Clear and healthy vision is essential for a child’s physical development, academic success, and overall well-being.
At our eye care center in Tinley Park, we provide pediatric eye exams for babies, children, and teenagers to check the accuracy of your child’s vision, diagnose any eye conditions, and provide a plan of treatment to ensure they experience the best possible vision and eye health.
What Is a Children’s Eye Exam?
It’s important for children to have their eyes examined to ensure they are healthy and that they don’t have any vision problems which may interfere with their performance in school. Learning is all about vision; in fact, up to 80% of what a child learns is presented visually. Eye exams for children assess whether they have the necessary visual skills which are essential for learning:
- Excellent vision for near, up-close work and for distance.
- Comfortable and correct “eye teaming,” which means the eyes work well together and can focus on the same place in space.
- Excellent ability to switch the focus from an object up close to an object in the distance.
- Accurate eye movement skills, such as the ability to read a line of text.
When Should Children Have Their First Exam?
Ideally, babies should have their first eye exam at six months old, even if there are no apparent problems with their vision. Your doctor at Walter Eye Clinic will check for signs of nearsightedness, farsightedness, and astigmatism as well as eye movement ability and the alignment of the eyes.
While major problems with the eyes and vision in babies are rare, they can happen. Excessive tearing, constant eye turning, and extreme sensitivity to light can be signs of an eye problem in babies. It’s important to establish a relationship with a qualified pediatric eye doctor to check for eye problems and to assess their developing visual skills.
The next time to bring your child in for a comprehensive exam is around three years old, then once more before they enter kindergarten. Once a child is in school, they should have a comprehensive eye exam at least once every two years if no vision correction is needed. If a child has been prescribed eyeglasses or contact lenses, then they should be examined on an annual basis or as recommended by your doctor based on your child’s visual needs.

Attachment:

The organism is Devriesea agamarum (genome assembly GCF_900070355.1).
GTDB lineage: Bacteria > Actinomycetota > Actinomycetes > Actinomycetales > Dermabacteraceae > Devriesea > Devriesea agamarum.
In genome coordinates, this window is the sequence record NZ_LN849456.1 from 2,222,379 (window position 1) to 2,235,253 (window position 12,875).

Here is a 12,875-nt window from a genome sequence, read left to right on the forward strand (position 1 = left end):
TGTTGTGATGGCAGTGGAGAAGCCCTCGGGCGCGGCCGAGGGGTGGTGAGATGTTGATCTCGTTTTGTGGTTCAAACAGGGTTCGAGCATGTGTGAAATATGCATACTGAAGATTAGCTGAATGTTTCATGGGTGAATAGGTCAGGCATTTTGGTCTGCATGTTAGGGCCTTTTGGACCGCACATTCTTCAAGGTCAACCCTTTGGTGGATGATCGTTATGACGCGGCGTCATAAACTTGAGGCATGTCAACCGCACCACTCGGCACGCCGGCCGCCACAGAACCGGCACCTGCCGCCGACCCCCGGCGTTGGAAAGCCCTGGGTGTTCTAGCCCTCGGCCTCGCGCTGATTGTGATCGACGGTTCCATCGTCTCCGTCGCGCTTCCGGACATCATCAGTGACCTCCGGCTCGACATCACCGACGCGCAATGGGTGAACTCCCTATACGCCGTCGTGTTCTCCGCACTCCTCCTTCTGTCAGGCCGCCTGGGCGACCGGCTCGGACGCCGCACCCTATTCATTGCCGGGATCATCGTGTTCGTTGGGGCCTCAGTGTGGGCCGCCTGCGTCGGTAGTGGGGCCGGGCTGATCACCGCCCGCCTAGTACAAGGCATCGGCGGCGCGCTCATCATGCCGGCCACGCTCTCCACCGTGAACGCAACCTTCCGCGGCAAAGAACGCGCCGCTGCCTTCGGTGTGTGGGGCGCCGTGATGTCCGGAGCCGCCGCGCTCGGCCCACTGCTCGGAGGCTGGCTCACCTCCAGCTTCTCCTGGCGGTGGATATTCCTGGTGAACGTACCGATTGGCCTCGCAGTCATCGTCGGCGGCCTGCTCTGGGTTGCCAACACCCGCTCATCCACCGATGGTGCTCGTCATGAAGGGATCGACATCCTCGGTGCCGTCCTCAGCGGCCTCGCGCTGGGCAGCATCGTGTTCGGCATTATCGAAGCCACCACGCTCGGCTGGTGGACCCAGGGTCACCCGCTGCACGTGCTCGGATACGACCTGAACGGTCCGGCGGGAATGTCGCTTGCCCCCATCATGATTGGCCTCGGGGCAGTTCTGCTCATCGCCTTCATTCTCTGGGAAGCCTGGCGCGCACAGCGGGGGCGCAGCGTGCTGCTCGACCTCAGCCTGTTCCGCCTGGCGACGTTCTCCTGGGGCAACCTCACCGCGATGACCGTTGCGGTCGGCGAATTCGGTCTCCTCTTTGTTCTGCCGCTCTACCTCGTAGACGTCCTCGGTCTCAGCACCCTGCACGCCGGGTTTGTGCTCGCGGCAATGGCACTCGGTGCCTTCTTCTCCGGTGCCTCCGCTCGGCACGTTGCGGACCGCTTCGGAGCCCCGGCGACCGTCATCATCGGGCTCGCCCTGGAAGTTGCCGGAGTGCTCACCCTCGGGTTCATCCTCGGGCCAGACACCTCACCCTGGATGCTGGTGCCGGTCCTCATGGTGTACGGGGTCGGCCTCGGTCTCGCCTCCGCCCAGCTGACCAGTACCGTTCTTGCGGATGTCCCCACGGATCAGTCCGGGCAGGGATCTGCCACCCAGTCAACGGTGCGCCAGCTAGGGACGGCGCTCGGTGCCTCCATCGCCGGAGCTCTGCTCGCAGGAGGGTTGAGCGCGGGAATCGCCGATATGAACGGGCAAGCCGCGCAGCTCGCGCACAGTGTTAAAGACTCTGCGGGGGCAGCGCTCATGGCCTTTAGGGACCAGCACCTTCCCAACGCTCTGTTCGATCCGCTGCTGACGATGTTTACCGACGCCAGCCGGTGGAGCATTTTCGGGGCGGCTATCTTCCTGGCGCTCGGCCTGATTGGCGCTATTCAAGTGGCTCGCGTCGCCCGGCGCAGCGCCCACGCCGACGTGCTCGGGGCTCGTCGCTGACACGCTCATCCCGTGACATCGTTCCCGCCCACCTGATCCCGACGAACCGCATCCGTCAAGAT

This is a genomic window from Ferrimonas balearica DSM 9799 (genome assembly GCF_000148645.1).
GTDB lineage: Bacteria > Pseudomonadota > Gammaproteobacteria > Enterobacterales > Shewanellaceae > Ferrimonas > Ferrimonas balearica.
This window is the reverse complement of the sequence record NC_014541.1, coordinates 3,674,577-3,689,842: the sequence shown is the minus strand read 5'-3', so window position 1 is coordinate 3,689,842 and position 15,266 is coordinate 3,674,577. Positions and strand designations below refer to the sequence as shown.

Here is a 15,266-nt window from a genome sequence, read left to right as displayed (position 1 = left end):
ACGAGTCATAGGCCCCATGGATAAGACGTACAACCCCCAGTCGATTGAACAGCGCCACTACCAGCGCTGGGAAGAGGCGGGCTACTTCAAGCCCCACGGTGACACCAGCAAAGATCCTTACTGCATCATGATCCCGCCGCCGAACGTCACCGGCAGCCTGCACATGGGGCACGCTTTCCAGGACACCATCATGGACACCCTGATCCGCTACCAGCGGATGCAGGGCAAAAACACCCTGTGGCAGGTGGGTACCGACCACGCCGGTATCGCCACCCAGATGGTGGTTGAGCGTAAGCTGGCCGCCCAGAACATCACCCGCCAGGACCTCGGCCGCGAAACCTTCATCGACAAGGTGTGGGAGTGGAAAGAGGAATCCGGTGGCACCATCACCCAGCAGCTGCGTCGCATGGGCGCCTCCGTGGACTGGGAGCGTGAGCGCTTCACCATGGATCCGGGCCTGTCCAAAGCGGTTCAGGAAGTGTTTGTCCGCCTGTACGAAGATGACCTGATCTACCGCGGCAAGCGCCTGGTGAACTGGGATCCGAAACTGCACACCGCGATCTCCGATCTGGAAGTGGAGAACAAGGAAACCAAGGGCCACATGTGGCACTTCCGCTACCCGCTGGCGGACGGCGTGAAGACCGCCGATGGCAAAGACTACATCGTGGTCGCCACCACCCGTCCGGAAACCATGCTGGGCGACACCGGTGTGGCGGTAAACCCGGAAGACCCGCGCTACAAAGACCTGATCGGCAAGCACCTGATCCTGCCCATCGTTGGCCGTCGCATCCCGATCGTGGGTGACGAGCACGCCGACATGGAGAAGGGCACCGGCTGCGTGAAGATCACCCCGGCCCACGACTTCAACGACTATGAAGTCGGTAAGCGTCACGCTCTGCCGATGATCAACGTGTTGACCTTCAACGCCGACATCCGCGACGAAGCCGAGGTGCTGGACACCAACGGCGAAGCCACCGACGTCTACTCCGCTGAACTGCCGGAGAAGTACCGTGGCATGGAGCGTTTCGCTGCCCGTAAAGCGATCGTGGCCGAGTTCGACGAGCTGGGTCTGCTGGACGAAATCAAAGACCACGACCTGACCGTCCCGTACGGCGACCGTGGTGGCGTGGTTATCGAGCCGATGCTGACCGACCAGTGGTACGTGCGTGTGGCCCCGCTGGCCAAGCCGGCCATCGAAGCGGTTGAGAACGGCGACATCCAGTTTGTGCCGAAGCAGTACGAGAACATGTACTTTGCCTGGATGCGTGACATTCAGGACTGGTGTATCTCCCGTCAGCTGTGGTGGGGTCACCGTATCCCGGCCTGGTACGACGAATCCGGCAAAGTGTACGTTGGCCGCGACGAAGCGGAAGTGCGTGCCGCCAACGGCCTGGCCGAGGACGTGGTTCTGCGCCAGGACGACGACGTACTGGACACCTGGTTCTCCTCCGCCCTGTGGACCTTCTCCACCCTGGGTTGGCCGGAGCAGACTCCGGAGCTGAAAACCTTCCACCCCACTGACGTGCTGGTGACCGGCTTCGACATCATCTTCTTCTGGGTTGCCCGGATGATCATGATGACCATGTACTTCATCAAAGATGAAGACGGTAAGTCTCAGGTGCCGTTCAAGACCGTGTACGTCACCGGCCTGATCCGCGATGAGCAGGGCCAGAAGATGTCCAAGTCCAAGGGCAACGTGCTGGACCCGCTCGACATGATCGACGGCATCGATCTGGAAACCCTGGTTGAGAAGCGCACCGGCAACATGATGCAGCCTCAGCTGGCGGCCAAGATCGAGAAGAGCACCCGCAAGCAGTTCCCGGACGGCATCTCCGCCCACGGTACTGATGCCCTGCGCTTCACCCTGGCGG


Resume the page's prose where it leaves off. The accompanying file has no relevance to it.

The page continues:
The eye exam methods our optometrists use depend on the age of the child. However, in all cases, a comprehensive eye exam for a child will include learning about their history, testing their vision, determining whether eyeglasses are needed, testing their eye alignment, conducting an eye health evaluation, and if needed, prescribing eyeglasses.
Common Vision Problems in Children
While not an exhaustive list, here are some of the common vision problems seen in children.
- Myopia, also known as “nearsighted,” means your child can see objects well up close but has problems seeing objects in the distance, like a blackboard. Myopia can be progressive, meaning that the prescription gets worse every year. If a child has progressive myopia, this can mean a higher risk of developing eye diseases later in their life. At Walter Eye Clinic, we offer solutions to control progressive myopia in children, so that it doesn’t get any worse.
- Hyperopia, also known as “farsighted,” means your child can see objects well in the distance, such as a blackboard, but has problems seeing objects up close such as a book.
- Astigmatism is an imperfection in the curvature of the eye that causes blurry vision both up close and in the distance.
- Amblyopia, also known as “lazy eye,” is best treated while the child is still young, and their visual system is in development.
- Strabismus, otherwise known as hypertropia or crossed eyes, is a condition in which the eyes aren’t looking at the same place at the same time. This condition can occur in people who are very farsighted or have poor eye muscle control. Children who have a family history of strabismus may be more likely to develop this condition, and children who have Down syndrome or cerebral palsy can be at higher risk to develop strabismus.
How Does a Kids’ Eye Exam Differ from a School Vision Screening?
Vision screenings performed in schools typically check your child’s eyes for basic abnormalities and general vision acuity. But if a problem is suspected, you will be referred to an optometrist for a comprehensive pediatric eye exam. These exams are more thorough. A pediatric optometrist has the clinical expertise necessary to diagnose problems and develop a treatment plan specific to your child’s individual needs, including writing a prescription for eyeglasses.
If your child needs eyeglasses for vision correction, we offer a wide selection of eyewear options well-suited for children of all ages. Our team will ensure that your child has the clearest vision possible and that their glasses provide a comfortable fit with the ability to withstand school, sports, and other playful activities.
Schedule Your Child’s Pediatric Eye Exam
Many parents wait until a problem is apparent before taking their child to see an eye doctor. Doing this can delay essential care and lead to eye issues that get progressively worse or become more difficult to correct over time. Don’t wait—make pediatric eye exams a priority. Visit Walter Eye Clinic for a comprehensive pediatric eye exam. We’ll make sure to find the optimal solutions for your child’s vision problems and help set them up for great eye health and clear vision for years to come.
Contact us to schedule a children’s eye exam today.